Sunday, January 24, 2016

When Your Chosen Curriculum and Your Child Don't "Mesh"



I'm currently in my 3rd year of homeschooling my kiddos who are now ages 8, 6, 4, and 2.  We have always used the same curriculum (A Beka) as it was a fantastic program.  It was also familiar as that's what we used at the Christian school where I taught Kindergarten.  It was easy, effective, and challenging for my kiddos.

Because I loved the curriculum and it seemed to work well with our children, it never occurred to me that at some point it may cease to "mesh" well with my children.  And honestly, it took a good month or two of struggling through math each day with my just turned 8 year old before I realized that maybe it just wasn't a good fit for her learning style and personality.  My school-loving child had come to HATE math, and was beginning to look for ways to skip out of math each day.  When we did sit down to do math together, it was a long and stressful process.  I finally realized that maybe this was not the best curriculum for her to be using right now.

One of the most incredible blessings of homeschooling is that you are able to follow your child's lead when it comes to their education.  You're able to switch it up, try new things, and find what works for YOU and YOUR child.  It's also incredibly challenging to do so!

When your chosen curriculum doesn't "mesh" with your child....change it up!  You are not required to stick with a curriculum forever.  But since there are SO many curriculums out there, this can be a daunting task.  Here are some things to consider and try...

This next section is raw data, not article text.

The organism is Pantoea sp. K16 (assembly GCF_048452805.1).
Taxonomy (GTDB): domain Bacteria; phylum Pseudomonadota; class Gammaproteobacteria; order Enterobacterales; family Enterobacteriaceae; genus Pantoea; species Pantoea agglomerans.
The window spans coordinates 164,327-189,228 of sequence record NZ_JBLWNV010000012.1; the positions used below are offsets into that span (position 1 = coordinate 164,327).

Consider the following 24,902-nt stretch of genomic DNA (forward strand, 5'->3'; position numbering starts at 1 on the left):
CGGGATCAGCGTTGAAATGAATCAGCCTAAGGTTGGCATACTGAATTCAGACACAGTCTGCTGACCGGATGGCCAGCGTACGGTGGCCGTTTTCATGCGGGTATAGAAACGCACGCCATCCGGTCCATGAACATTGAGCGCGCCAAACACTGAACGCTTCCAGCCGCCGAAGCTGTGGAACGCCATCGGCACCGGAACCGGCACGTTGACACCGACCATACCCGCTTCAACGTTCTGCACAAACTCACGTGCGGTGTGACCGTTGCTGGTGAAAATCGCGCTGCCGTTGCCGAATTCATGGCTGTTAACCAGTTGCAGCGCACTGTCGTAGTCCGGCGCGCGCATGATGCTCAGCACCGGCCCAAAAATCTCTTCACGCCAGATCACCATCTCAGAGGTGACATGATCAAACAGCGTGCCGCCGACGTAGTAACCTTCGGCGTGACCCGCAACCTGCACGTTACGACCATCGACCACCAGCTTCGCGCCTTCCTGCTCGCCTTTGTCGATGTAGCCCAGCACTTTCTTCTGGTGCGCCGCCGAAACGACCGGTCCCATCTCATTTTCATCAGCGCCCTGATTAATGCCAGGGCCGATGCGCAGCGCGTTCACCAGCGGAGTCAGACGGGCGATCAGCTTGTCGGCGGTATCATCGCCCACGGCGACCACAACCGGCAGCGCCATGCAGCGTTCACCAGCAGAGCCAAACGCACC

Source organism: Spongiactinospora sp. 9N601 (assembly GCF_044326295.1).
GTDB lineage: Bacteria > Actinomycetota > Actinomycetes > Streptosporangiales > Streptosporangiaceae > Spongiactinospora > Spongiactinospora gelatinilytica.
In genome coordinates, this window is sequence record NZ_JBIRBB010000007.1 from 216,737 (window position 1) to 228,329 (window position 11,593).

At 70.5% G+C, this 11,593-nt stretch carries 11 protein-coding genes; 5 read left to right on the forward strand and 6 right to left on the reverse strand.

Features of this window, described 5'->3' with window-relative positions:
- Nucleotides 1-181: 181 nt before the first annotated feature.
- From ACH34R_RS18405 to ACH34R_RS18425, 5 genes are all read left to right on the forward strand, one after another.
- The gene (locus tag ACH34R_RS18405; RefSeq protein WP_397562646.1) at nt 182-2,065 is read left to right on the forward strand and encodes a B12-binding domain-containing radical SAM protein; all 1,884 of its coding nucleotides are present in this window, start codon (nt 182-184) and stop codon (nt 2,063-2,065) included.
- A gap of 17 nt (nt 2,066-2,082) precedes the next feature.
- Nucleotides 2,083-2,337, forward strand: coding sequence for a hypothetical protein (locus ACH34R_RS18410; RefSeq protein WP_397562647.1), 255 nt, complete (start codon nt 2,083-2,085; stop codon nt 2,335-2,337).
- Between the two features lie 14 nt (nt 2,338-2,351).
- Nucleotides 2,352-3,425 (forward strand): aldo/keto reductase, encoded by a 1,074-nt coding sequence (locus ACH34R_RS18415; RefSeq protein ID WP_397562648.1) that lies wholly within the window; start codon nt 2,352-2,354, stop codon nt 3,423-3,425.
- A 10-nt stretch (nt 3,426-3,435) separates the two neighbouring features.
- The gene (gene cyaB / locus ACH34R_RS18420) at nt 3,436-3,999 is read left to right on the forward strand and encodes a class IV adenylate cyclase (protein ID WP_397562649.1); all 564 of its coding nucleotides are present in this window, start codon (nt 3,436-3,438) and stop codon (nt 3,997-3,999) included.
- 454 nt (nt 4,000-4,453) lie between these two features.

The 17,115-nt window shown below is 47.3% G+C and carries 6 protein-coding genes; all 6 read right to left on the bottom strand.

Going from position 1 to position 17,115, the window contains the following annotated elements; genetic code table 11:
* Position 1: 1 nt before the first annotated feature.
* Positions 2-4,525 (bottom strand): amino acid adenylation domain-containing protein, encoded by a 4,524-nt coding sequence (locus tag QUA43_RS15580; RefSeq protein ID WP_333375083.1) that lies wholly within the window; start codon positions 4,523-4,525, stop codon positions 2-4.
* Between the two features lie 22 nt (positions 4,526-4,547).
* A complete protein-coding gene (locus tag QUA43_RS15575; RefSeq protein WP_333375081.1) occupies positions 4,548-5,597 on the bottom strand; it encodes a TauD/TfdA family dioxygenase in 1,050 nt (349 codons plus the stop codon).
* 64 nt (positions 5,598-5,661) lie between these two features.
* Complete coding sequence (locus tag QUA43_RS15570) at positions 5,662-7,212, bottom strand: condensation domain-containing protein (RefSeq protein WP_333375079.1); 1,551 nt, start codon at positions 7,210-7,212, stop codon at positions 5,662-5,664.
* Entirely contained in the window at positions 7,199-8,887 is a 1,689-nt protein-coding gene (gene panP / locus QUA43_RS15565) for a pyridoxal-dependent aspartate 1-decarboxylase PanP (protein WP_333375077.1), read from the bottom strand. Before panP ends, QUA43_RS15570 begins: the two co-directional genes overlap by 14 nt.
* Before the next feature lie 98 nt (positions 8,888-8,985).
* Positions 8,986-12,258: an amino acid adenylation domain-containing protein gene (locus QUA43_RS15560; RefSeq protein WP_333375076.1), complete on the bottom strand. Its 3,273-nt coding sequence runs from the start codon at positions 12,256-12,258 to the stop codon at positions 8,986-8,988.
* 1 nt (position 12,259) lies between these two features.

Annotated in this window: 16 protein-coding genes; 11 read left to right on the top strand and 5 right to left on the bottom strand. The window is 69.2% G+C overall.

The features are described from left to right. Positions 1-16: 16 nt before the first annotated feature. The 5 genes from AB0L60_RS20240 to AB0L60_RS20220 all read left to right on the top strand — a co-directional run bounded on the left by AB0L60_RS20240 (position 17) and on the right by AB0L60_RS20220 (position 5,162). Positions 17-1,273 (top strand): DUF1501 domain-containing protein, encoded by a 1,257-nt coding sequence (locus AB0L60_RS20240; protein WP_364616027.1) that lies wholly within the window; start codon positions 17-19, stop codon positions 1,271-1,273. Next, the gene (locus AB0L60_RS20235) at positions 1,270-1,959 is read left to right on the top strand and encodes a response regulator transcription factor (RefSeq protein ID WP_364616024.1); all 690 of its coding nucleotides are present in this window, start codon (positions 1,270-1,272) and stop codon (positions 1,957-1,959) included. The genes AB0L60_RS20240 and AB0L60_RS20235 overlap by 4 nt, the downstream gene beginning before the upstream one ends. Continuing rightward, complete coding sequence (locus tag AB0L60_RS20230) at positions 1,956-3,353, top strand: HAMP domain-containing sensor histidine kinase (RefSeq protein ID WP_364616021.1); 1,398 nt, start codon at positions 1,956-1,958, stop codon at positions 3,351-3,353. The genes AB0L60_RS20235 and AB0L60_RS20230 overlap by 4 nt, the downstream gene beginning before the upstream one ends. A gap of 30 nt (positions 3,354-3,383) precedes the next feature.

1.  Talk to other homeschoolers.  Ask around!  Even if you don't have many real-life homeschooling friends, there are MANY Facebook groups that offer support and encouragement in all things homeschooling.  Ask what their favorite curriculums are and why.  Ask if anyone has a child with similar personality tendencies or a similar learning style, and ask what they use.  If you have friends near you, ask to look through their curriculums or to borrow a grade that they're not currently using so you can try it out for a few weeks.  Many of my curriculum choices came from viewing and looking through a friend's curriculum, or through feedback I received online from friends near and far.

2.  Shop around.  Homeschooling supplies can be pricey!  I typically buy student work books direct from the publishers, but all other curriculum supplies, including curriculum books, can be purchased used online.  Ebay is a great place to start.  I recommend shopping there in late fall or in winter as that's off season for school supplies and the prices are better.  Prices on eBay in late spring or summer might still offer savings, but they will certainly be more expensive than the other times.  Join local homeschool marketplaces on Facebook, as well as some of the larger homeschool marketplaces that span across America.  Also look for curriculum-specific Facebook curriculum marketplaces (i.e. "A Beka Curriculum Marketplace").  Start keeping your eyes open for deals on the curriculums you've chosen, and buy them when you find a great price.  I recently bought one of our newest curriculums at a discount of over $100, and it was almost completely new!